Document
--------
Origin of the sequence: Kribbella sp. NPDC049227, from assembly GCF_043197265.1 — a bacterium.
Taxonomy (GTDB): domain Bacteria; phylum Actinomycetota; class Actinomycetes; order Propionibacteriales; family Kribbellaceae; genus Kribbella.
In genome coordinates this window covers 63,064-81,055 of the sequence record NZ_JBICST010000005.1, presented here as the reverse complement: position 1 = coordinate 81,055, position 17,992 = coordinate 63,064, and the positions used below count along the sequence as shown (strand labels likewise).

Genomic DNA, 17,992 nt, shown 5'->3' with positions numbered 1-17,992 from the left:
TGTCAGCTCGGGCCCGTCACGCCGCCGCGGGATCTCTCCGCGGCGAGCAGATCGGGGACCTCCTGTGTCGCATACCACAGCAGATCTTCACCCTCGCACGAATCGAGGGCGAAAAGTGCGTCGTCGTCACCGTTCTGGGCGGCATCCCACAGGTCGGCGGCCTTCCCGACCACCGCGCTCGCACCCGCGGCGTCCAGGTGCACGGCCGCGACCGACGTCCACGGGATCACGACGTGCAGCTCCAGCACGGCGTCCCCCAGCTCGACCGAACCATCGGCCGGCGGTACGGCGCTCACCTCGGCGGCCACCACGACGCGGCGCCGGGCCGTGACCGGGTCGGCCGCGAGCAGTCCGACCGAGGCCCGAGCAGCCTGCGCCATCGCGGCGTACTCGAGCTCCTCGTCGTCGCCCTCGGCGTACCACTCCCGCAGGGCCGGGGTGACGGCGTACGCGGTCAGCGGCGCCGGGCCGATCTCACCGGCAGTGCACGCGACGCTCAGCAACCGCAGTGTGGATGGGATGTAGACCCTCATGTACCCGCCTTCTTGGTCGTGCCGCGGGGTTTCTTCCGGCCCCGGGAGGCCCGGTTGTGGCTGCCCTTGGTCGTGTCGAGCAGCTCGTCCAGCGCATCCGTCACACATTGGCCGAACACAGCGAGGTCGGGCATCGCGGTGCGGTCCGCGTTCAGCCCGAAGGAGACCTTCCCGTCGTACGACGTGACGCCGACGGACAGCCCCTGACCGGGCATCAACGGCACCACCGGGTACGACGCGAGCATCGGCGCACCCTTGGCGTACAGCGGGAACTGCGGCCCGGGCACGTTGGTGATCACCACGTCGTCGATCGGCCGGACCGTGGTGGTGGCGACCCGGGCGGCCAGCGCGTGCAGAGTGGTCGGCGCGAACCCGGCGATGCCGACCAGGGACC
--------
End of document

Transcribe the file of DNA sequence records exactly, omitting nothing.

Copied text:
Origin of the sequence: Kribbella sp. NPDC049227, from assembly GCF_043197265.1 — a bacterium.
Taxonomy (GTDB): domain Bacteria; phylum Actinomycetota; class Actinomycetes; order Propionibacteriales; family Kribbellaceae; genus Kribbella.
In genome coordinates this window covers 63,064-81,055 of the sequence record NZ_JBICST010000005.1, presented here as the reverse complement: position 1 = coordinate 81,055, position 17,992 = coordinate 63,064, and the positions used below count along the sequence as shown (strand labels likewise).

Genomic DNA, 17,992 nt, shown 5'->3' with positions numbered 1-17,992 from the left:
TGTCAGCTCGGGCCCGTCACGCCGCCGCGGGATCTCTCCGCGGCGAGCAGATCGGGGACCTCCTGTGTCGCATACCACAGCAGATCTTCACCCTCGCACGAATCGAGGGCGAAAAGTGCGTCGTCGTCACCGTTCTGGGCGGCATCCCACAGGTCGGCGGCCTTCCCGACCACCGCGCTCGCACCCGCGGCGTCCAGGTGCACGGCCGCGACCGACGTCCACGGGATCACGACGTGCAGCTCCAGCACGGCGTCCCCCAGCTCGACCGAACCATCGGCCGGCGGTACGGCGCTCACCTCGGCGGCCACCACGACGCGGCGCCGGGCCGTGACCGGGTCGGCCGCGAGCAGTCCGACCGAGGCCCGAGCAGCCTGCGCCATCGCGGCGTACTCGAGCTCCTCGTCGTCGCCCTCGGCGTACCACTCCCGCAGGGCCGGGGTGACGGCGTACGCGGTCAGCGGCGCCGGGCCGATCTCACCGGCAGTGCACGCGACGCTCAGCAACCGCAGTGTGGATGGGATGTAGACCCTCATGTACCCGCCTTCTTGGTCGTGCCGCGGGGTTTCTTCCGGCCCCGGGAGGCCCGGTTGTGGCTGCCCTTGGTCGTGTCGAGCAGCTCGTCCAGCGCATCCGTCACACATTGGCCGAACACAGCGAGGTCGGGCATCGCGGTGCGGTCCGCGTTCAGCCCGAAGGAGACCTTCCCGTCGTACGACGTGACGCCGACGGACAGCCCCTGACCGGGCATCAACGGCACCACCGGGTACGACGCGAGCATCGGCGCACCCTTGGCGTACAGCGGGAACTGCGGCCCGGGCACGTTGGTGATCACCACGTCGTCGATCGGCCGGACCGTGGTGGTGGCGACCCGGGCGGCCAGCGCGTGCAGAGTGGTCGGCGCGAACCCGGCGATGCCGACCAGGGACC